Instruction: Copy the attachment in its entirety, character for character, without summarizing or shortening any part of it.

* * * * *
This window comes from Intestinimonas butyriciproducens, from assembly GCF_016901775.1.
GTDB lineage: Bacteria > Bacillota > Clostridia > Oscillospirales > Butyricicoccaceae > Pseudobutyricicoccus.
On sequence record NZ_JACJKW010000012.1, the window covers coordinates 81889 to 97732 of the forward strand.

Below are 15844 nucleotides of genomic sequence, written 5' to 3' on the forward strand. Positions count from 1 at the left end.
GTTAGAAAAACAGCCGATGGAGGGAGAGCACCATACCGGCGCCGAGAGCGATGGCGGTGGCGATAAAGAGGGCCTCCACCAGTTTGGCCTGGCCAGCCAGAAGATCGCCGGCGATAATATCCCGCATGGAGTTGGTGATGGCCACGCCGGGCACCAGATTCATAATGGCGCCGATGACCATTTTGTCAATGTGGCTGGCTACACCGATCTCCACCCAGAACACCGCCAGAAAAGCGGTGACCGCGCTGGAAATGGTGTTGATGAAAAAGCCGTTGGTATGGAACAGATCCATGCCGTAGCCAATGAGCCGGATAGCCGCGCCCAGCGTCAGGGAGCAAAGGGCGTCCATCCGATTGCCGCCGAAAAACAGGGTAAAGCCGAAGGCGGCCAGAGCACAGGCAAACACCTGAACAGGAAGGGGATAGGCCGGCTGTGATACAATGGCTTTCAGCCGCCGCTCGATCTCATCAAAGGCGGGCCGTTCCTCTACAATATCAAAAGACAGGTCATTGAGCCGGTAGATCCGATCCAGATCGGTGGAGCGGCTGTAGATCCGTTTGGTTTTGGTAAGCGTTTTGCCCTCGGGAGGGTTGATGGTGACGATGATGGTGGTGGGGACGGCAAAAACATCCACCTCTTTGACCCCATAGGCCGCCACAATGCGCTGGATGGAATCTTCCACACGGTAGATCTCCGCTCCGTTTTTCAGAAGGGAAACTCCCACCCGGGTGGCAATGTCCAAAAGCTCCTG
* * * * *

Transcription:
This window comes from Intestinimonas butyriciproducens, from assembly GCF_016901775.1.
GTDB lineage: Bacteria > Bacillota > Clostridia > Oscillospirales > Butyricicoccaceae > Pseudobutyricicoccus.
On sequence record NZ_JACJKW010000012.1, the window covers coordinates 81889 to 97732 of the forward strand.

Below are 15844 nucleotides of genomic sequence, written 5' to 3' on the forward strand. Positions count from 1 at the left end.
GTTAGAAAAACAGCCGATGGAGGGAGAGCACCATACCGGCGCCGAGAGCGATGGCGGTGGCGATAAAGAGGGCCTCCACCAGTTTGGCCTGGCCAGCCAGAAGATCGCCGGCGATAATATCCCGCATGGAGTTGGTGATGGCCACGCCGGGCACCAGATTCATAATGGCGCCGATGACCATTTTGTCAATGTGGCTGGCTACACCGATCTCCACCCAGAACACCGCCAGAAAAGCGGTGACCGCGCTGGAAATGGTGTTGATGAAAAAGCCGTTGGTATGGAACAGATCCATGCCGTAGCCAATGAGCCGGATAGCCGCGCCCAGCGTCAGGGAGCAAAGGGCGTCCATCCGATTGCCGCCGAAAAACAGGGTAAAGCCGAAGGCGGCCAGAGCACAGGCAAACACCTGAACAGGAAGGGGATAGGCCGGCTGTGATACAATGGCTTTCAGCCGCCGCTCGATCTCATCAAAGGCGGGCCGTTCCTCTACAATATCAAAAGACAGGTCATTGAGCCGGTAGATCCGATCCAGATCGGTGGAGCGGCTGTAGATCCGTTTGGTTTTGGTAAGCGTTTTGCCCTCGGGAGGGTTGATGGTGACGATGATGGTGGTGGGGACGGCAAAAACATCCACCTCTTTGACCCCATAGGCCGCCACAATGCGCTGGATGGAATCTTCCACACGGTAGATCTCCGCTCCGTTTTTCAGAAGGGAAACTCCCACCCGGGTGGCAATGTCCAAAAGCTCCTG